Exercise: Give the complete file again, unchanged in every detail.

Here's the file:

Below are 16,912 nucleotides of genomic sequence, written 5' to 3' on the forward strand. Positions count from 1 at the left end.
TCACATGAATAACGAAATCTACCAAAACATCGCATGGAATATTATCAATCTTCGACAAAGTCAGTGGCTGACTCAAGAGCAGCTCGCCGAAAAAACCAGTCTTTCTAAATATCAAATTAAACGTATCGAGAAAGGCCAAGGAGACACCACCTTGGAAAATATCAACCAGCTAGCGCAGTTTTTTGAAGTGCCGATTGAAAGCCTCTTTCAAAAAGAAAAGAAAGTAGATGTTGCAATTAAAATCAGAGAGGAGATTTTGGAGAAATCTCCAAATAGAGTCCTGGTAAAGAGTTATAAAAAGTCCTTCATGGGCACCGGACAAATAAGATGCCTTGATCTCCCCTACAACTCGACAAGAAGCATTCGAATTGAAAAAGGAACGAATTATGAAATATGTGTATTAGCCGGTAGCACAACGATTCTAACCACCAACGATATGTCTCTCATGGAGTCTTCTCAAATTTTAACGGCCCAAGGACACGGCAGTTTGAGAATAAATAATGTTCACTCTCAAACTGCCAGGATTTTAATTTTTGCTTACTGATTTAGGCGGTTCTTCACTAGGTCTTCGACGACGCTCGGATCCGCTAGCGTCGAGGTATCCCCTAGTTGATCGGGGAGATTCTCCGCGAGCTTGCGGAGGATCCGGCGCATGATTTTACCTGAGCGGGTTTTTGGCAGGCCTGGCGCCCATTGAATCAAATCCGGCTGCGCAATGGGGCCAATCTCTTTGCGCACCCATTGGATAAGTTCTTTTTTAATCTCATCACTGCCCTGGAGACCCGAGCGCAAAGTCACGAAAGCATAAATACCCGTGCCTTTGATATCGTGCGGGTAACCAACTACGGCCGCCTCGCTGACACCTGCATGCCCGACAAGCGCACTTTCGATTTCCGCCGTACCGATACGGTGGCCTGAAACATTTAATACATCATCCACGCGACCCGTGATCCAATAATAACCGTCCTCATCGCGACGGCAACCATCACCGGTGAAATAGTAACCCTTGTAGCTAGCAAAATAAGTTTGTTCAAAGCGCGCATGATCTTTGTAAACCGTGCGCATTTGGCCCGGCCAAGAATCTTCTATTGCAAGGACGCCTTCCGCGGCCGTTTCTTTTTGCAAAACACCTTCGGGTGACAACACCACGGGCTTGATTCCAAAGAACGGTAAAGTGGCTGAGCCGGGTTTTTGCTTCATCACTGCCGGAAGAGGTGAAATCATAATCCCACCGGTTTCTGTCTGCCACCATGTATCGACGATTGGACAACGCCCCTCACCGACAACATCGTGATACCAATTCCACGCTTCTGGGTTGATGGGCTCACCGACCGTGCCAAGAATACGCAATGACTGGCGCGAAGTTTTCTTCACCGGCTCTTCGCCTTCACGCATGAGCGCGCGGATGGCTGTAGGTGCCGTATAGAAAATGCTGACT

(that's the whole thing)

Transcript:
Below are 16,912 nucleotides of genomic sequence, written 5' to 3' on the forward strand. Positions count from 1 at the left end.
TCACATGAATAACGAAATCTACCAAAACATCGCATGGAATATTATCAATCTTCGACAAAGTCAGTGGCTGACTCAAGAGCAGCTCGCCGAAAAAACCAGTCTTTCTAAATATCAAATTAAACGTATCGAGAAAGGCCAAGGAGACACCACCTTGGAAAATATCAACCAGCTAGCGCAGTTTTTTGAAGTGCCGATTGAAAGCCTCTTTCAAAAAGAAAAGAAAGTAGATGTTGCAATTAAAATCAGAGAGGAGATTTTGGAGAAATCTCCAAATAGAGTCCTGGTAAAGAGTTATAAAAAGTCCTTCATGGGCACCGGACAAATAAGATGCCTTGATCTCCCCTACAACTCGACAAGAAGCATTCGAATTGAAAAAGGAACGAATTATGAAATATGTGTATTAGCCGGTAGCACAACGATTCTAACCACCAACGATATGTCTCTCATGGAGTCTTCTCAAATTTTAACGGCCCAAGGACACGGCAGTTTGAGAATAAATAATGTTCACTCTCAAACTGCCAGGATTTTAATTTTTGCTTACTGATTTAGGCGGTTCTTCACTAGGTCTTCGACGACGCTCGGATCCGCTAGCGTCGAGGTATCCCCTAGTTGATCGGGGAGATTCTCCGCGAGCTTGCGGAGGATCCGGCGCATGATTTTACCTGAGCGGGTTTTTGGCAGGCCTGGCGCCCATTGAATCAAATCCGGCTGCGCAATGGGGCCAATCTCTTTGCGCACCCATTGGATAAGTTCTTTTTTAATCTCATCACTGCCCTGGAGACCCGAGCGCAAAGTCACGAAAGCATAAATACCCGTGCCTTTGATATCGTGCGGGTAACCAACTACGGCCGCCTCGCTGACACCTGCATGCCCGACAAGCGCACTTTCGATTTCCGCCGTACCGATACGGTGGCCTGAAACATTTAATACATCATCCACGCGACCCGTGATCCAATAATAACCGTCCTCATCGCGACGGCAACCATCACCGGTGAAATAGTAACCCTTGTAGCTAGCAAAATAAGTTTGTTCAAAGCGCGCATGATCTTTGTAAACCGTGCGCATTTGGCCCGGCCAAGAATCTTCTATTGCAAGGACGCCTTCCGCGGCCGTTTCTTTTTGCAAAACACCTTCGGGTGACAACACCACGGGCTTGATTCCAAAGAACGGTAAAGTGGCTGAGCCGGGTTTTTGCTTCATCACTGCCGGAAGAGGTGAAATCATAATCCCACCGGTTTCTGTCTGCCACCATGTATCGACGATTGGACAACGCCCCTCACCGACAACATCGTGATACCAATTCCACGCTTCTGGGTTGATGGGCTCACCGACCGTGCCAAGAATACGCAATGACTGGCGCGAAGTTTTCTTCACCGGCTCTTCGCCTTCACGCATGAGCGCGCGGATGGCTGTAGGTGCCGTATAGAAAATGCTGACT